She snatches the bottle away from him to look at it from the side.  Slightly viscous.  Of unknown color because it seems the bottle itself is purple.  Leaving behind tears on the inside of the glass like legs on a fine wine.  She looks at it from the bottom and notes some light sedimentation.  She un-stoppers the cork to waft the scent towards her, and immediately gags and covers her nose in the crook of her elbow.  Her eyes burn.  It smells like pure alcohol.  Maybe Link just hallucinated this thirty-hour elixir duration.

"Ah ah ah!  That's my little secret.  But if you ever need more, you know where to find me."

"You've got monster masks, right?" Link asks, and Kilton excitedly pulls out a series of terrifyingly constructed monster heads, each to be worn like a hat to confuse monsters into not attacking you.

"No no no, he's got it all wrong," Kilton says. "You wear them so the monsters accept you as one of their own.  So you can bond with them!  So you can become one of them!"

Link is holding a lizalfo hat with one button eye coming loose.  Zelda leans in for a better look.

"Do they actually work?" she asks.

Kilton says, "Yes!" as Link makes a so-so hand gesture behind the lizalfo hat so Kilton can't see it.

Link holds up the hat and raises an eyebrow at her.  "Say the word, and I'll buy this for you."

She manages to say, "No, thank you," in a way that doesn't offend Kilton too much, but conveys to Link exactly what she thinks about that plan.  The smile Link cracks warms her chest.

Besides, she could make a much more accurate mask herself if she put her mind to it.  Those seams are so poorly done!  Those fabrics are a patchwork!  She almost wants to offer Kilton her sewing services just to put an end to shoddy workmanship.

"I was wondering, though," Link says.  "You wouldn't happen to have a Yiga clan outfit, would you?"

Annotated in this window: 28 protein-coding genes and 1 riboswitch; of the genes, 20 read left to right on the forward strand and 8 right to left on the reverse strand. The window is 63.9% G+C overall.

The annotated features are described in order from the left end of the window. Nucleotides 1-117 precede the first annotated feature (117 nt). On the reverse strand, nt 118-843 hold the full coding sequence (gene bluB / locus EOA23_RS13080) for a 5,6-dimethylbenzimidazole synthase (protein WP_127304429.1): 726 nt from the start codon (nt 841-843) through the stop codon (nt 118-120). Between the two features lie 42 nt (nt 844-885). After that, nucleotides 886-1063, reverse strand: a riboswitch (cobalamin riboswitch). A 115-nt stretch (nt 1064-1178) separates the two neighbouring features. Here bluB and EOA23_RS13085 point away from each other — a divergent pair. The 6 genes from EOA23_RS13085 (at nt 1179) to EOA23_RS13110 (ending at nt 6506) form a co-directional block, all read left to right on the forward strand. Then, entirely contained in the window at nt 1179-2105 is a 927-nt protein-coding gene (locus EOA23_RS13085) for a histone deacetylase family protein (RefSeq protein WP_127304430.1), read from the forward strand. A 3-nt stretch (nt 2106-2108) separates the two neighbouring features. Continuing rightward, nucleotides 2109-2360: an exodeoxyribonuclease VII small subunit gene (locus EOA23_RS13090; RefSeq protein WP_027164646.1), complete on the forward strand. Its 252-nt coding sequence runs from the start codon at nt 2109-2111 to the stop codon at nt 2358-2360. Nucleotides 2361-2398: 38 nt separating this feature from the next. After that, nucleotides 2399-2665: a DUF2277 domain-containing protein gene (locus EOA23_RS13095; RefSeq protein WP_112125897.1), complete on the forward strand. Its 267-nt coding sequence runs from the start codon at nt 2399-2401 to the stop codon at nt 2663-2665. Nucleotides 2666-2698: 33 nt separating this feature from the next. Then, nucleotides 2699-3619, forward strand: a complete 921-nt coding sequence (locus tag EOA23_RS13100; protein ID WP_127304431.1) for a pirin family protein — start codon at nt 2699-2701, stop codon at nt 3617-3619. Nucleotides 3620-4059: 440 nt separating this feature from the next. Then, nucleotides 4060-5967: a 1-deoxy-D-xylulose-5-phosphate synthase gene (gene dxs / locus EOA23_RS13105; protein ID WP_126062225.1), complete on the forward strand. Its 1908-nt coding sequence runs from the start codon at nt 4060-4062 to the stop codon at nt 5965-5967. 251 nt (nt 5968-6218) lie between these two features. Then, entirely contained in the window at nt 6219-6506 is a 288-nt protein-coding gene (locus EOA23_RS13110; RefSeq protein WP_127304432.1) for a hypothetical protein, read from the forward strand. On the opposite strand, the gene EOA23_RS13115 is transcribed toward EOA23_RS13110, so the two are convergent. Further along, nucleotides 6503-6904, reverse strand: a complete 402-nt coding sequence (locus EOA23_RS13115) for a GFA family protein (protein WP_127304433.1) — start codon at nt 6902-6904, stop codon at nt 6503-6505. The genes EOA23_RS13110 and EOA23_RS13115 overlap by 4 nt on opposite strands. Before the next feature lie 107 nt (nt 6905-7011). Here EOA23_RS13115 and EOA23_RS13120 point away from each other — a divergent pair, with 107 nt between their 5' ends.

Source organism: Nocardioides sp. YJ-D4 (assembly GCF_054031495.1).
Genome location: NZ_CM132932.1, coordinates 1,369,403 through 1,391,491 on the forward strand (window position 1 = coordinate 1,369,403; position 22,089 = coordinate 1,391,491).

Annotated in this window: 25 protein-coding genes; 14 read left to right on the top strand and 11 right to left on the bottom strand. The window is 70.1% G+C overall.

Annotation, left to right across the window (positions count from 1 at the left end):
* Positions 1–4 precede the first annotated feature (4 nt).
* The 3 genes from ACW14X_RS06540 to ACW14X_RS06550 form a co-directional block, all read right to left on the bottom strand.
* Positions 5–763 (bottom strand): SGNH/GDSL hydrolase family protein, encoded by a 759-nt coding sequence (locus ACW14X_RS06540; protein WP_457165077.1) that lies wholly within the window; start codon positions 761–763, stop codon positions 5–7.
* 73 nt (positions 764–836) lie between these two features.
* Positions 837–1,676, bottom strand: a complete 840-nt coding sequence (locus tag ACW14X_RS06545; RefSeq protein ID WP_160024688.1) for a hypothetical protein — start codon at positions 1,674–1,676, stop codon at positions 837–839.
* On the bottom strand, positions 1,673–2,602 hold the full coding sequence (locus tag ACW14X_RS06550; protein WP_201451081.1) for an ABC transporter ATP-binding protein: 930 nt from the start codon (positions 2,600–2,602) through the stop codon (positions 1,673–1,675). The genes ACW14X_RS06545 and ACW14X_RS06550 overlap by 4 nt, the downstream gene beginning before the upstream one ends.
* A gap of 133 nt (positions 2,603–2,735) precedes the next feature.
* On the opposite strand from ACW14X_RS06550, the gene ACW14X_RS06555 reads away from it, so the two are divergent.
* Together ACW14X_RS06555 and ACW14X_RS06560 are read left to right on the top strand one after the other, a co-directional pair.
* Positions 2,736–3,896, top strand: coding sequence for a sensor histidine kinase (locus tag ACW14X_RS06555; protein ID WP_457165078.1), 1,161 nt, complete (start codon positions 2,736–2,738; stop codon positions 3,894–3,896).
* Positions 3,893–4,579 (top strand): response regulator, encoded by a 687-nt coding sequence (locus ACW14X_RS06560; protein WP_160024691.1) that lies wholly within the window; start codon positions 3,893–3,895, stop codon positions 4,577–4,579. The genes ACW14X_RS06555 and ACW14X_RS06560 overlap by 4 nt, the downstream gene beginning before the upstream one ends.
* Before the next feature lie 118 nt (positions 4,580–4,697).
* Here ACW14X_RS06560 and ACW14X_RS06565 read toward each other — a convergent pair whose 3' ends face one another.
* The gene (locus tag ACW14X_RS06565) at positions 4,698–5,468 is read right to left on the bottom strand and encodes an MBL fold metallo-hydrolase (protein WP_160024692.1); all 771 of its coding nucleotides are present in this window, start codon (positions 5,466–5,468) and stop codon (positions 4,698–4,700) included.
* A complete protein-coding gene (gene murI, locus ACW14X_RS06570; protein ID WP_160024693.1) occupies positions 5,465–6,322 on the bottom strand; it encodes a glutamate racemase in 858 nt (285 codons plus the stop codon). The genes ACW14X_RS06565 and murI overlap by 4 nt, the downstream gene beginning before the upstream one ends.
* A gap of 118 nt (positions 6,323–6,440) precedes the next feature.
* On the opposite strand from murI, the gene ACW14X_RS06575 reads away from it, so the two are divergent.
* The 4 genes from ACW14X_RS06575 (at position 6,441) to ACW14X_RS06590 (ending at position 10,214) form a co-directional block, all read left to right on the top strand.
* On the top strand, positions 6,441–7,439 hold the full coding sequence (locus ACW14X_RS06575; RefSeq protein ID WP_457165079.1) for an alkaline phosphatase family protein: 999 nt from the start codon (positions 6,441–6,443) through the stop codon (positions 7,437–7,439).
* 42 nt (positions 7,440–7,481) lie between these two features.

Zelda jumps when Kilton screams, "Yiga!" pounding his hands against the counter and jumping with irritation.  "I collect monsters."

Link holds up his hands in surrender and hands the lizalfo hat back.  "Sorry.  Sorry.  You're absolutely right.  My mistake."

On the walk home, she says, "I can't believe you were about to dress me up like a Yiga clan member."

"They basically just wear what the Sheikah wear, except red.  That outfit's downright comfy.  Maybe we could dye it for you."

"I don't know what to do with you sometimes."

"Just trying to help you relax.  Don't think for a second that I believe you're losing sleep over butterfly husbandry."

"You're the one worrying.  I'm just worrying because you're worrying, and you've convinced me it's something worth worrying about."

"Would it help if I kept watch tonight?  Let you sleep?"

"No," she says.  Snuggling will definitely help more than having him hover and remind her there's danger.

"Well, there's something else I want to show you," he says.  They've just crossed the bridge over the ravine, and he stops and points to the roof of the house.

For a moment, she can’t tell what he wants her to look at.  But then there's a shape there, only just visible as a more solid kind of shadow crouched beside their chimney.  She squints, and the shape becomes a person, becomes an assassin.

But Link squeezes her arm.  "That's Paya keeping watch."